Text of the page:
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WIGGLING 'LITE' IN GUEST MODE

Dizzy advice
MUFF WIGGLER Forum Index -> Oakley Sound Systems  
Author Dizzy advice
Blake Smith
I'm wondering if anyone has some insight into the best way to get multiple dizzy boards running off of a single power supply.

Currently I have a Power One Universal power supply running to the 4 connection terminal block of a single Dizzy, but I'm at the point where I've used all 12 connections and will need another distribution board to plug anything else in. There is lots of headroom on the PSU, the current draw is about a third of its rating.

Thanks.
Synthbuilder
Try to take the power for each Dizzy direct from the power supply. Do not daisy chain Dizzy boards. This may mean having multiple wires coming from the power supply's terminals - two is possible but three gets awkward.

Use the shortest and thickest wires you can to connect the power supply to the Dizzy. Any Dizzy should really be no more than a few inches away from your power supply to keep the connection wires' lengths as short as possible.

If you need more than two Dizzies or you can't get your wires onto the PSU output terminals then take a single set of short thick wires to a faston block like this:



The power supply connects to this with very short thick wires terminated in 1/4" faston crimped connectors. Then each Dizzy connects to the faston block also with 1/4" faston connectors. It is imperative that the wires which go to the block and the Dizzies are kept as short and thick as possible.

If the wires going to the distribution hubs are too long then significant voltage drops will occur across them. This can, and usually does, cause crosstalk between modules. That is, a VCO may sound like its being modulated by a LFO even though its not patched up to do that.

Tony
Leverkusen
Synthbuilder wrote:


The power supply connects to this with very short thick wires terminated in 1/4" faston crimped connectors. Then each Dizzy connects to the faston block also with 1/4" faston connectors. It is imperative that the wires which go to the block and the Dizzies are kept as short and thick as possible.

If the wires going to the distribution hubs are too long then significant voltage drops will occur across them. This can, and usually does, cause crosstalk between modules. That is, a VCO may sound like its being modulated by a LFO even though its not patched up to do that.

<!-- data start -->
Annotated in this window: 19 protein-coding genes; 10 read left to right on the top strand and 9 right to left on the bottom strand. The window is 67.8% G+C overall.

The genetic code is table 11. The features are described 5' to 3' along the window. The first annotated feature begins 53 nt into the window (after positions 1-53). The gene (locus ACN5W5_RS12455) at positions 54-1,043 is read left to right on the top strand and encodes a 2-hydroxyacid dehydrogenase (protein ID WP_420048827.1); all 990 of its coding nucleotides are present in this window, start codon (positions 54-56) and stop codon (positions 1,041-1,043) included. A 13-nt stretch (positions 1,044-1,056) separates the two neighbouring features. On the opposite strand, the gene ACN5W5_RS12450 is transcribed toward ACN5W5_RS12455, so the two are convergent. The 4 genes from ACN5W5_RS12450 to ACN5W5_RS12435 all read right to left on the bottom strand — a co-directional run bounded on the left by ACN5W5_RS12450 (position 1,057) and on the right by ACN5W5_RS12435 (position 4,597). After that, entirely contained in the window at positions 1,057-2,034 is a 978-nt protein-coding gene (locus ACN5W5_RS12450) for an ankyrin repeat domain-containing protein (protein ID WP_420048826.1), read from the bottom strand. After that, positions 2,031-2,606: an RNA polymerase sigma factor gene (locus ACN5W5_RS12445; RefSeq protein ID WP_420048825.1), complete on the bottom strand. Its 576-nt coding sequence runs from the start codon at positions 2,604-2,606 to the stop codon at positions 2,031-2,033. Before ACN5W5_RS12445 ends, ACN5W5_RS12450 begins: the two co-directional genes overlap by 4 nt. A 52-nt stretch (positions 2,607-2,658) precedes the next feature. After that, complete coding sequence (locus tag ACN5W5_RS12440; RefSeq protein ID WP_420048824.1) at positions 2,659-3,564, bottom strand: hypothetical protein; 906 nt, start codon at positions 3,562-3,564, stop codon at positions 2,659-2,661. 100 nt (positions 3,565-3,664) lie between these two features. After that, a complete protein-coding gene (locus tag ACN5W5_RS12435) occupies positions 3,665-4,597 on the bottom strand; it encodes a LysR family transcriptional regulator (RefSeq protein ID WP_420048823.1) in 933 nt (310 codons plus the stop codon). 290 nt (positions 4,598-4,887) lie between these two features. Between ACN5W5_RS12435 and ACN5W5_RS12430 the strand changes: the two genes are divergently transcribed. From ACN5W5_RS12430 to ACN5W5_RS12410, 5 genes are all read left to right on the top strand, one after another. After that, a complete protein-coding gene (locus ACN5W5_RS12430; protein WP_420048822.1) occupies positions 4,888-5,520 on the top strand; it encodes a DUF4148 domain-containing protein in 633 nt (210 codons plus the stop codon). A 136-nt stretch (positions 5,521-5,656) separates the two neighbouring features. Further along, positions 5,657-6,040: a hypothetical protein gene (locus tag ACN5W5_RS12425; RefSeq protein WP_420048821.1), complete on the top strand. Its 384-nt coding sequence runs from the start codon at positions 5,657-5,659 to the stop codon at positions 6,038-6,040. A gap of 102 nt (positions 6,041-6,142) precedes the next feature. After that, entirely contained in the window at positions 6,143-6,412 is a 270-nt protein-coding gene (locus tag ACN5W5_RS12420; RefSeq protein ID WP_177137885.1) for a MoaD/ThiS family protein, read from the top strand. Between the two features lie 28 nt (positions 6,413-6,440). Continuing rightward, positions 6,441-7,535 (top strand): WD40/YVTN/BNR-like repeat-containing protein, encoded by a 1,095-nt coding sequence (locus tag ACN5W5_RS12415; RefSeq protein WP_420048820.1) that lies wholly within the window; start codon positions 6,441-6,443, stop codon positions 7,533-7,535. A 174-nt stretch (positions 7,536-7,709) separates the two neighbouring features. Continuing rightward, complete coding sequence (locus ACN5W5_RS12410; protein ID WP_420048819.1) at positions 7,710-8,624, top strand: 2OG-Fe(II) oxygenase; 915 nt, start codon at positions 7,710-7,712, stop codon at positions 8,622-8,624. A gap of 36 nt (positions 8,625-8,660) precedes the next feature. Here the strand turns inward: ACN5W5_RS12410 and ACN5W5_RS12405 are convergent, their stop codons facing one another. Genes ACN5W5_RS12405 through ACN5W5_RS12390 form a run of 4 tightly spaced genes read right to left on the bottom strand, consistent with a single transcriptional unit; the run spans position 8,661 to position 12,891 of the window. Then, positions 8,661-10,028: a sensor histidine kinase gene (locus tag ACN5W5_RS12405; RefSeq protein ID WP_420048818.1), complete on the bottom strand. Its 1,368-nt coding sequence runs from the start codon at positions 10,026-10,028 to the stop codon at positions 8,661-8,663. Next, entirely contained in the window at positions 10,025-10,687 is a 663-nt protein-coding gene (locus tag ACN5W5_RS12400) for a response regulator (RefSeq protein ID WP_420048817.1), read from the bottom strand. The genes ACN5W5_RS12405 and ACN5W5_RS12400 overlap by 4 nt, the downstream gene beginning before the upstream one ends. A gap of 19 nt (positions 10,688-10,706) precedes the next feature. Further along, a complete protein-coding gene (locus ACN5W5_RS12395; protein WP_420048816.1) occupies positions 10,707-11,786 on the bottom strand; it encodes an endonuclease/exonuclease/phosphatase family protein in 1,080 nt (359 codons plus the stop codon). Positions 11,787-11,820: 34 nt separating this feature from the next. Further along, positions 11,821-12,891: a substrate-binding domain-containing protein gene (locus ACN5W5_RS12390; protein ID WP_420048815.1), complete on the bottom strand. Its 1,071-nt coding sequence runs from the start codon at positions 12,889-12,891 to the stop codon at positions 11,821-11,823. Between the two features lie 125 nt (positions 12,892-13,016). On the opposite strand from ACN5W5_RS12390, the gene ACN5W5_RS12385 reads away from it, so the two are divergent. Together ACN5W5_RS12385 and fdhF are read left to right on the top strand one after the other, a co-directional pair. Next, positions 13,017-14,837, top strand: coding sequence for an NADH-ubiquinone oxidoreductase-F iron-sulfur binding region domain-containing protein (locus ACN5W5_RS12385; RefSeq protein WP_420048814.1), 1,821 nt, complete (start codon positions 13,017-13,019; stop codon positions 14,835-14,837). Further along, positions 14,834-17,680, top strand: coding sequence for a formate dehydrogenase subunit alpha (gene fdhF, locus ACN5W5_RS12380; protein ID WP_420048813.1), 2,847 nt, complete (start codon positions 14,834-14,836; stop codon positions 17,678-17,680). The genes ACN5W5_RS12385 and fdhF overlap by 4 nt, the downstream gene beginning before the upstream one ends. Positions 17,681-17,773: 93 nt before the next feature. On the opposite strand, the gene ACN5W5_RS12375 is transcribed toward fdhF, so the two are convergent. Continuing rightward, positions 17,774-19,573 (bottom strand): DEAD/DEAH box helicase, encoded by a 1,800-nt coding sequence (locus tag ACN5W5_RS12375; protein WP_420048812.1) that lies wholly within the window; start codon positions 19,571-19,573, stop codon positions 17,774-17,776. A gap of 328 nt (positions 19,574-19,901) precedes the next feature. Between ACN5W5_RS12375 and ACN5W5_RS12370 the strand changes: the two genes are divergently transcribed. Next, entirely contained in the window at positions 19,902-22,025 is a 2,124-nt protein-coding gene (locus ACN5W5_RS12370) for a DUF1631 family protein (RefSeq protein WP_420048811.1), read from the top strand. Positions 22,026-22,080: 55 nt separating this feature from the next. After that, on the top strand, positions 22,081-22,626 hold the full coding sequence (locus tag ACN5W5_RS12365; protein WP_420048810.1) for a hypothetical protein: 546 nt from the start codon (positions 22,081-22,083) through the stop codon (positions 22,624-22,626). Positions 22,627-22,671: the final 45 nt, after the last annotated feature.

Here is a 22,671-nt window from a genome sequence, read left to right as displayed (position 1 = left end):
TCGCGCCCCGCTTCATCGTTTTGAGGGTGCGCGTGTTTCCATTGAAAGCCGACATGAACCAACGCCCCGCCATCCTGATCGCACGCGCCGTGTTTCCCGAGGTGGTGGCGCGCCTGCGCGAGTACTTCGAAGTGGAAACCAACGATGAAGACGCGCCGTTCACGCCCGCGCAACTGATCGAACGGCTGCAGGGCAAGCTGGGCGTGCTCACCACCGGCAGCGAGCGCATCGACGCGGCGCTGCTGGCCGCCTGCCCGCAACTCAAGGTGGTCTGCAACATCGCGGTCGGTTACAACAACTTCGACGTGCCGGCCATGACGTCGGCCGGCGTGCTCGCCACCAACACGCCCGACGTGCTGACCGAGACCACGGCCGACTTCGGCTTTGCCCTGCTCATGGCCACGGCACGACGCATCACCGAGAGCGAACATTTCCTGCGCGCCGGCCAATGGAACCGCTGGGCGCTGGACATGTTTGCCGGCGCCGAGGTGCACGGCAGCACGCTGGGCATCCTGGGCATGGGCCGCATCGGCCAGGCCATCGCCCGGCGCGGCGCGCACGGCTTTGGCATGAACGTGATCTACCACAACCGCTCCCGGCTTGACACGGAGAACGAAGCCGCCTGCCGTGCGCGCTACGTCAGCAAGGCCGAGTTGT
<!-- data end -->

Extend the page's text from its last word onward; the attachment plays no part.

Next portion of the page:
Tony


Good to know and right in time - does this mean it is okay to have longer wires from the dizzy board to the individual modules then, in a bigger case?
Synthbuilder
Leverkusen wrote:
does this mean it is okay to have longer wires from the dizzy board to the individual modules then, in a bigger case?


The Dizzy to module wires should be the longer. They only have to take the current for that module and NOT every module connected to that Dizzy. So voltage drops along the module cables will be smaller for a given length of cable. That said, they shouldn't be any longer than they need to be.

As an example, the voltage output of the midiDAC will drop relative to the PSU's 0V when either of the gate or slide LEDs light up. The longer the power leads the bigger the drop. If the drop across the 0V lead exceeds a mV then you'll probably notice the pitch of a connected VCO slightly change as the LEDs turn on and off.

Power leads should be as thick as can be, and as short as can be.

Tony
Leverkusen
Thanks for the support - sounds logical and I'll keep it in mind. thumbs up
Paradigm X
Yeah thanks i was going to post a similar query. I assume the same applies when connecting grounds to different cases with a banana plug? i.e. thicker the better?

i got a load of 4 core electrical power cable from a building site which i assumed would be good enough?

thanks
Synthbuilder
Paradigm X wrote:
I assume the same applies when connecting grounds to different cases with a banana plug?


Yes. I find a single banana lead is enough but I've not ever had to connect some of these vast systems that people are building up these days.

But yes the rule of thumb is connect your 0V together with the lowest resistance you can get. That means either thick cable or multiple thinner cables.

And get good banana plugs too. The ones they use on speaker cables will be better than the ones with just one sprung contact.

Tony
Blake Smith
Thanks for the detailed info. I'll see if I can get a second set of wires on the terminal. Once the second dizzy is maxed out it think its time for another power supply. I understand its a good idea not to load up the PSU 100% and 24 modules is probably enough for a single cabinet ergonomically speaking.
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